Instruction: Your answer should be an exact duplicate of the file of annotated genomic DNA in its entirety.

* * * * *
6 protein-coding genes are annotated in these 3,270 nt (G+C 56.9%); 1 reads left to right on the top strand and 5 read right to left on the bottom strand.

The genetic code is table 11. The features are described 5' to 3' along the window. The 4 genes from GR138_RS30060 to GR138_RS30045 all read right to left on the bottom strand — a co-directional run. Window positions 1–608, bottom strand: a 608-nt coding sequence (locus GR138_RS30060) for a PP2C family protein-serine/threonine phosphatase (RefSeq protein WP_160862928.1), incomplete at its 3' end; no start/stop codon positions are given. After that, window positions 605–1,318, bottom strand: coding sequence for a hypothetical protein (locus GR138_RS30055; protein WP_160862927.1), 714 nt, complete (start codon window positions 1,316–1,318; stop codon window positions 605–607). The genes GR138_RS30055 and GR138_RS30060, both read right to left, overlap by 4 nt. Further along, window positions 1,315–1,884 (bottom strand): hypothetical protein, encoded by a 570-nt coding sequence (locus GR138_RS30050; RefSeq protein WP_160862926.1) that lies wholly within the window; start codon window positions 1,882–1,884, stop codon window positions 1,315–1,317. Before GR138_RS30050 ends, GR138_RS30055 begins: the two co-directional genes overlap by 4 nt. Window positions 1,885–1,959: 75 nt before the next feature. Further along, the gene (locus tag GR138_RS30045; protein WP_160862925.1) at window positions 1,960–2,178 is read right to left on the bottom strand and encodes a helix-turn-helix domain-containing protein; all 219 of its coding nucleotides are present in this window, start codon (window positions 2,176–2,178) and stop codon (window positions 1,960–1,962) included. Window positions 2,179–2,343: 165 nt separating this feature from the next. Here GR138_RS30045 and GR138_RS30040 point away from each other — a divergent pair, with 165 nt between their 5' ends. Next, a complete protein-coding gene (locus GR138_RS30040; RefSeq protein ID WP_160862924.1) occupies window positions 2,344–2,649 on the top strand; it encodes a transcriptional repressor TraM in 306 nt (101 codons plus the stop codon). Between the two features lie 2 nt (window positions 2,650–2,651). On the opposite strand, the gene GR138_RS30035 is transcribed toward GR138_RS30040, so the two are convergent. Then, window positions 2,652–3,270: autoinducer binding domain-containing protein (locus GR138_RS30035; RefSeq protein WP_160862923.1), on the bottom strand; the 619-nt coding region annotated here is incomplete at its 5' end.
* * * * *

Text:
6 protein-coding genes are annotated in these 3,270 nt (G+C 56.9%); 1 reads left to right on the top strand and 5 read right to left on the bottom strand.

The genetic code is table 11. The features are described 5' to 3' along the window. The 4 genes from GR138_RS30060 to GR138_RS30045 all read right to left on the bottom strand — a co-directional run. Window positions 1–608, bottom strand: a 608-nt coding sequence (locus GR138_RS30060) for a PP2C family protein-serine/threonine phosphatase (RefSeq protein WP_160862928.1), incomplete at its 3' end; no start/stop codon positions are given. After that, window positions 605–1,318, bottom strand: coding sequence for a hypothetical protein (locus GR138_RS30055; protein WP_160862927.1), 714 nt, complete (start codon window positions 1,316–1,318; stop codon window positions 605–607). The genes GR138_RS30055 and GR138_RS30060, both read right to left, overlap by 4 nt. Further along, window positions 1,315–1,884 (bottom strand): hypothetical protein, encoded by a 570-nt coding sequence (locus GR138_RS30050; RefSeq protein WP_160862926.1) that lies wholly within the window; start codon window positions 1,882–1,884, stop codon window positions 1,315–1,317. Before GR138_RS30050 ends, GR138_RS30055 begins: the two co-directional genes overlap by 4 nt. Window positions 1,885–1,959: 75 nt before the next feature. Further along, the gene (locus tag GR138_RS30045; protein WP_160862925.1) at window positions 1,960–2,178 is read right to left on the bottom strand and encodes a helix-turn-helix domain-containing protein; all 219 of its coding nucleotides are present in this window, start codon (window positions 2,176–2,178) and stop codon (window positions 1,960–1,962) included. Window positions 2,179–2,343: 165 nt separating this feature from the next. Here GR138_RS30045 and GR138_RS30040 point away from each other — a divergent pair, with 165 nt between their 5' ends. Next, a complete protein-coding gene (locus GR138_RS30040; RefSeq protein ID WP_160862924.1) occupies window positions 2,344–2,649 on the top strand; it encodes a transcriptional repressor TraM in 306 nt (101 codons plus the stop codon). Between the two features lie 2 nt (window positions 2,650–2,651). On the opposite strand, the gene GR138_RS30035 is transcribed toward GR138_RS30040, so the two are convergent. Then, window positions 2,652–3,270: autoinducer binding domain-containing protein (locus GR138_RS30035; RefSeq protein WP_160862923.1), on the bottom strand; the 619-nt coding region annotated here is incomplete at its 5' end.